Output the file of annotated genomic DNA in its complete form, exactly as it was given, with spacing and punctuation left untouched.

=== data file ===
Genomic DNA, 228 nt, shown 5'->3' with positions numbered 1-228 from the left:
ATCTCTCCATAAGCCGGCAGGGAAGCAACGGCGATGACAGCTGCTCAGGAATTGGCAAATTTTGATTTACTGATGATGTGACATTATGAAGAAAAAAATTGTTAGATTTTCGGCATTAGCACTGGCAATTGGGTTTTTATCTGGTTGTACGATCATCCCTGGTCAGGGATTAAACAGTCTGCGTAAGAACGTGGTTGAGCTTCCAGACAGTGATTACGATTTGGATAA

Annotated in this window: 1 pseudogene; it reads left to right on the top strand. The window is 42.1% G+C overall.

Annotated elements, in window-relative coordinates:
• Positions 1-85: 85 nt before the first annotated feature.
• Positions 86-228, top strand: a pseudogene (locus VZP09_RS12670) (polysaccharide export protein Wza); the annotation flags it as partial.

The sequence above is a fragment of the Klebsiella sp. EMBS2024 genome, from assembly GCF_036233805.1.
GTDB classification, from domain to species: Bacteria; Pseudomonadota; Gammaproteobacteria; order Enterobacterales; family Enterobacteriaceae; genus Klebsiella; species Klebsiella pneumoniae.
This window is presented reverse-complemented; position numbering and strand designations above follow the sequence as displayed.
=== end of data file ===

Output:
Genomic DNA, 228 nt, shown 5'->3' with positions numbered 1-228 from the left:
ATCTCTCCATAAGCCGGCAGGGAAGCAACGGCGATGACAGCTGCTCAGGAATTGGCAAATTTTGATTTACTGATGATGTGACATTATGAAGAAAAAAATTGTTAGATTTTCGGCATTAGCACTGGCAATTGGGTTTTTATCTGGTTGTACGATCATCCCTGGTCAGGGATTAAACAGTCTGCGTAAGAACGTGGTTGAGCTTCCAGACAGTGATTACGATTTGGATAA

Annotated in this window: 1 pseudogene; it reads left to right on the top strand. The window is 42.1% G+C overall.

Annotated elements, in window-relative coordinates:
• Positions 1-85: 85 nt before the first annotated feature.
• Positions 86-228, top strand: a pseudogene (locus VZP09_RS12670) (polysaccharide export protein Wza); the annotation flags it as partial.

The sequence above is a fragment of the Klebsiella sp. EMBS2024 genome, from assembly GCF_036233805.1.
GTDB classification, from domain to species: Bacteria; Pseudomonadota; Gammaproteobacteria; order Enterobacterales; family Enterobacteriaceae; genus Klebsiella; species Klebsiella pneumoniae.
This window is presented reverse-complemented; position numbering and strand designations above follow the sequence as displayed.